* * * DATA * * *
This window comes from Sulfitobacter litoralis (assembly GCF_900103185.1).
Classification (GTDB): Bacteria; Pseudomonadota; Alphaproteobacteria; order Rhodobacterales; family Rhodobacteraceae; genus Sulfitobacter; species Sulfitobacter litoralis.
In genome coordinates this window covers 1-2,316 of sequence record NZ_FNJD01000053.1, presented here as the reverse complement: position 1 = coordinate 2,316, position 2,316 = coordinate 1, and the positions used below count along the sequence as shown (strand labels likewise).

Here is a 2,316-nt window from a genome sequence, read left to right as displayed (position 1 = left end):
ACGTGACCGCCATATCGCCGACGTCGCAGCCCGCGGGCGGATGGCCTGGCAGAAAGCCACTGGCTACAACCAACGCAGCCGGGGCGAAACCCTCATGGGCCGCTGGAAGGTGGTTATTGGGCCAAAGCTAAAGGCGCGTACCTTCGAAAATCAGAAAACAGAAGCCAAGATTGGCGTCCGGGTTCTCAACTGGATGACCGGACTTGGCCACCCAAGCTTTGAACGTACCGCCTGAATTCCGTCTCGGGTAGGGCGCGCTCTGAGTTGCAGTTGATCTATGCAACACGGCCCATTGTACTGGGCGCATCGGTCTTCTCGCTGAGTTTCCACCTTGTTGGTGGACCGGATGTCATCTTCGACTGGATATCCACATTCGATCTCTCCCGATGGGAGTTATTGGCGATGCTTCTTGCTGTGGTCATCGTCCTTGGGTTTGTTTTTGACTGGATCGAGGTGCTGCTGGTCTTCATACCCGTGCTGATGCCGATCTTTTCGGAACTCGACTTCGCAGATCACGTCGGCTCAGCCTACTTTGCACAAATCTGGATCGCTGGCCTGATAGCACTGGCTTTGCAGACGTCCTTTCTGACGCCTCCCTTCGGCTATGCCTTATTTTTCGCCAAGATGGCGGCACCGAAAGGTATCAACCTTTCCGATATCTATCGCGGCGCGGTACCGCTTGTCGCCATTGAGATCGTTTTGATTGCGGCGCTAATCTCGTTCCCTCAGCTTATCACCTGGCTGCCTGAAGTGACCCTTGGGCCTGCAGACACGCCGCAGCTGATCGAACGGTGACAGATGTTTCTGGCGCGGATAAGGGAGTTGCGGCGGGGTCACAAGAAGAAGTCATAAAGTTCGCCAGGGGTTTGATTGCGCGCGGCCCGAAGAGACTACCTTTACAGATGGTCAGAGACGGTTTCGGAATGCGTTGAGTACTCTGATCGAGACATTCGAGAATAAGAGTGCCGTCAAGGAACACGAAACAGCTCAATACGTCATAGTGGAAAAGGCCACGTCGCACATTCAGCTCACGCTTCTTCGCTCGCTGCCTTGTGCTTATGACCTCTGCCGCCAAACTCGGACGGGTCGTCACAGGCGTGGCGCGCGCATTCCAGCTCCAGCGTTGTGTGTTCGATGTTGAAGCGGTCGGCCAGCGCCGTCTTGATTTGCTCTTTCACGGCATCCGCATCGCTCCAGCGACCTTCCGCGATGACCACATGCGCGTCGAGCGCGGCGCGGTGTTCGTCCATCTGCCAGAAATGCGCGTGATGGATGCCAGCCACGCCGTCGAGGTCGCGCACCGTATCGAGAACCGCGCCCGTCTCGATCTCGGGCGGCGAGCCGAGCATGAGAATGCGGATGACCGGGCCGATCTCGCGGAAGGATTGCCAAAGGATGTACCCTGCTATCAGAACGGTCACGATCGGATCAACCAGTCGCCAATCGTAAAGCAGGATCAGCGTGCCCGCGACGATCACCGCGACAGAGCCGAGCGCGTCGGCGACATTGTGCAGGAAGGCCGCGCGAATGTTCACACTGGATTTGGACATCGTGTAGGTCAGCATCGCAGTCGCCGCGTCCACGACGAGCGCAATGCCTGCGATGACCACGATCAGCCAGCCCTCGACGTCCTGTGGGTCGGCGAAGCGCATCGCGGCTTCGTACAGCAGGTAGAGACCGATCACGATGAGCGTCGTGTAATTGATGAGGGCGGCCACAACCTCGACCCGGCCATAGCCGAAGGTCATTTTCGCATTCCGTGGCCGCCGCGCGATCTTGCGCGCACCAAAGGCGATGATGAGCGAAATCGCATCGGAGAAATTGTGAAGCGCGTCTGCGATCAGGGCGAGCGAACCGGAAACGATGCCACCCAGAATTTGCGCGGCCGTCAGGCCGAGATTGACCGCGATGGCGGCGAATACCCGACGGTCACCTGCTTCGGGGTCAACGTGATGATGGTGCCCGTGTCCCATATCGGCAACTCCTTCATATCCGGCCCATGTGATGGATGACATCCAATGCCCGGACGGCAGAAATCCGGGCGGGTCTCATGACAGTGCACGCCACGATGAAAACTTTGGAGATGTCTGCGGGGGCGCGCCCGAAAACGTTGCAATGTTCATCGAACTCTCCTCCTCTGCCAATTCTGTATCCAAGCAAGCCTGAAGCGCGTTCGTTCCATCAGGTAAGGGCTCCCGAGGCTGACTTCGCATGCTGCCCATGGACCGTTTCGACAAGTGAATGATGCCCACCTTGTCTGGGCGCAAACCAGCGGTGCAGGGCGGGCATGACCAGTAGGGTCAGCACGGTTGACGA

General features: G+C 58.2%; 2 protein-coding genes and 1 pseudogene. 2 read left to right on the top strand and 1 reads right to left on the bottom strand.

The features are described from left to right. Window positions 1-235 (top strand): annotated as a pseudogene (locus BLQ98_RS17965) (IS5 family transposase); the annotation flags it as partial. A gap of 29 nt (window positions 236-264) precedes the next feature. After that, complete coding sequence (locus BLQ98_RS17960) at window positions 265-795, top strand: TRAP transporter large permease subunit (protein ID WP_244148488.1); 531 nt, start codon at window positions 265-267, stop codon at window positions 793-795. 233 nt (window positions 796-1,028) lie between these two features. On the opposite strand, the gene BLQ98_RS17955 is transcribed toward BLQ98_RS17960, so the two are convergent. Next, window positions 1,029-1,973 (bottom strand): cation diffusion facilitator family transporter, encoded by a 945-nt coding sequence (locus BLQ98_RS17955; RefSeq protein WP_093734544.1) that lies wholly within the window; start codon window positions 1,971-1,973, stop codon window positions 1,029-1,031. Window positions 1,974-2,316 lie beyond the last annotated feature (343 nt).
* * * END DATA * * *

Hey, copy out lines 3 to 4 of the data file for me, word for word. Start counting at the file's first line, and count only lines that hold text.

In genome coordinates this window covers 1-2,316 of sequence record NZ_FNJD01000053.1, presented here as the reverse complement: position 1 = coordinate 2,316, position 2,316 = coordinate 1, and the positions used below count along the sequence as shown (strand labels likewise).

Here is a 2,316-nt window from a genome sequence, read left to right as displayed (position 1 = left end):